On Religious Conversions


Every religion, no matter what its historical roots, has forged a world view of the Beyond in the context of the Ultimate Mystery. Over the ages the different visions have elaborated meaningful rites and rituals and sacraments which answer to the spiritual needs of its practitioners.
The doctrinal basis of every religion is that its own particular vision of the transcendental is the appropriate one. But, in some instances, it goes on to proclaim that those of other traditions are mistaken, primitive, or worse, and that it is incumbent upon them to bring light to the misguided. This is the instigation of evangelism which, I concede, is paved with good intentions. Unfortunately, from the point of view of the outsiders, such a view is the theological equivalent of racism.
As a result, when the Holy Father goes to India and proclaims on the day of Divali (the festive equivalent of Christmas) that missionaries, while respecting the local faith, should not stop in their efforts to bring true religious light to more than half a billion Hindus, or when another group resolves to convert all those unfortunate Hindus into Baptists rather than Catholics, the worst passions of Hindu fundamentalism are unleashed. The burning of the Pope’s effigy by so-called Hindu patriots is regrettable, but understandable.
As to demanding an apology from the Pope for past misdeeds of the Christian Church in India (which some people did), Hindu leaders should also acknowledge gratefully all the good done by the scores of schools and colleges from which generations of India’s scientists, intellectuals, and leaders have come, and hospitals and asylums for victims of tuberculosis and leprosy which were established by Christian missionaries.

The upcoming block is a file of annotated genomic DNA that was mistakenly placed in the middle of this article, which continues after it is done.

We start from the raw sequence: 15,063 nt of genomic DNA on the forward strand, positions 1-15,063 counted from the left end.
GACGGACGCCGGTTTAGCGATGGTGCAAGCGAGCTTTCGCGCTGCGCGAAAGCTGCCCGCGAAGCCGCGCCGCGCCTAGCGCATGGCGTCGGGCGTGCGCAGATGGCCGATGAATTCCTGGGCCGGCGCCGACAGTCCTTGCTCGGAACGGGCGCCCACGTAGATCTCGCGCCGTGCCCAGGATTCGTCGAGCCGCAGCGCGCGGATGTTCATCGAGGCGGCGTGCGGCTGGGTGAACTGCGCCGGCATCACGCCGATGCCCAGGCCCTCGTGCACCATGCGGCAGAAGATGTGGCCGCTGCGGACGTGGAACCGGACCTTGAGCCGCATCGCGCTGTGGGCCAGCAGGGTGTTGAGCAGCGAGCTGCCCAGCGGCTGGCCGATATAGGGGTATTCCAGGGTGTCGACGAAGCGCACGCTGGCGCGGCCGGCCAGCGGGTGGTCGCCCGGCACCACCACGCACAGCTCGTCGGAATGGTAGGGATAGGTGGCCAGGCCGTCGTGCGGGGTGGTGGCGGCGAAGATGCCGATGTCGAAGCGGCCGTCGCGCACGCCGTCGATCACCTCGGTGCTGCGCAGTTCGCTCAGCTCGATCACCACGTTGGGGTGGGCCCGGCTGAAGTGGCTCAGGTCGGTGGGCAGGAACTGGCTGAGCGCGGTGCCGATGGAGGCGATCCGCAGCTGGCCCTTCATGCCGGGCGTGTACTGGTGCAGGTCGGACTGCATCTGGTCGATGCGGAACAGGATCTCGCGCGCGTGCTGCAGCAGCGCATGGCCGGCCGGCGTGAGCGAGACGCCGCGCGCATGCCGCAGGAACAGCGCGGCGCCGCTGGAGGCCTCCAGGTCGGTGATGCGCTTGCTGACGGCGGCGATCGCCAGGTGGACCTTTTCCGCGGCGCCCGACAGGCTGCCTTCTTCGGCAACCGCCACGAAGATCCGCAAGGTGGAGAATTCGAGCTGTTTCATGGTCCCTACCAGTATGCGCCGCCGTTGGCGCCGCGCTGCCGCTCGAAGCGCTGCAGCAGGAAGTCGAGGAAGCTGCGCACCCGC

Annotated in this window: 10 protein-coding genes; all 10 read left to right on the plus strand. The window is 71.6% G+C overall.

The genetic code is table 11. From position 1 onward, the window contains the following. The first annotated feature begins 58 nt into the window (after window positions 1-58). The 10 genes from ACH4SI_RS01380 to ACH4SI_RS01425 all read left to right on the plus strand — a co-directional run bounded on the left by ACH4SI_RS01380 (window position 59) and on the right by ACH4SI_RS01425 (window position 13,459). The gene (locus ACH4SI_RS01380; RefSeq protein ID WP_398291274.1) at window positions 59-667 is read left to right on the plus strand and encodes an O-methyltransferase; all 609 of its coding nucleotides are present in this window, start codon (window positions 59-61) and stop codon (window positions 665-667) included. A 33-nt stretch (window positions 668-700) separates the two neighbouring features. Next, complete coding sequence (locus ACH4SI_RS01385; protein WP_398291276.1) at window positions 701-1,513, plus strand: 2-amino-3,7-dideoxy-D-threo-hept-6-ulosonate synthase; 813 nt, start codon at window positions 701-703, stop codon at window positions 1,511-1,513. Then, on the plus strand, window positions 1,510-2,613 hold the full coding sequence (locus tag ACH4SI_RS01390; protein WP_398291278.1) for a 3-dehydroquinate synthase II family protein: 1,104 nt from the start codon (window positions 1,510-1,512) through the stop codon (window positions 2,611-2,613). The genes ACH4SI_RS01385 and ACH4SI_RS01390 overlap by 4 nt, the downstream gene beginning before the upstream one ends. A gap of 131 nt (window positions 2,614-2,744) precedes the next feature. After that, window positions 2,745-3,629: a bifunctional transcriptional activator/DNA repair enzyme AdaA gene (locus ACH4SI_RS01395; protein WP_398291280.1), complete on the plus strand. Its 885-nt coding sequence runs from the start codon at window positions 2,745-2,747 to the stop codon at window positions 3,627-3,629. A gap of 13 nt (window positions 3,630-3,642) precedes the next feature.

We live in an age wrought with conflicts and confrontations. We have enough problems staring us in the face: problems ranging from political turmoil, economic competitions, resource limitations, racial injustices, gender oppression, and such. There is no urgency to add to this long list with proclamations of religious superiority and demands for apologies.
It is the responsibility of enlightened religious leaders to preach understanding and tolerance among faiths, rather than assert one’s monopoly as to the nature of the Divine or create unpleasantness by taunting the leaders of other religions. We need to form Interfaith Forums to inform and be informed about whatever is best in the various religious traditions of the human family.
There is a verse to which I was initiated many long years ago, and which I am freely rendering from Sanskrit into English as follows:
As waters falling from the clouds,
All return to the self-same sea;
So do prayers to different gods
Go back to the same Divinity.
I cannot think of a more appropriate verse to inspire religious harmony in this world of rich diversity, for it reminds us that every religion is but a partial glimpse of the infinite splendor. The value of a religious vision lies in the inner light that the pious experience, not in the number of converts that it has won among others.
Whether Christians or Jews, Muslims, Hindus or Buddhists, or whatever, let us invite ardent practitioners of other faiths to tell us about their meaningful traditions and religious ecstasies in a spirit of sharing, rather than with the presumptuousness of one who declares that his or hers is the only right mode of gaining a vision of the Unfathomable or the sole path to lead us to the glorious Beyond.

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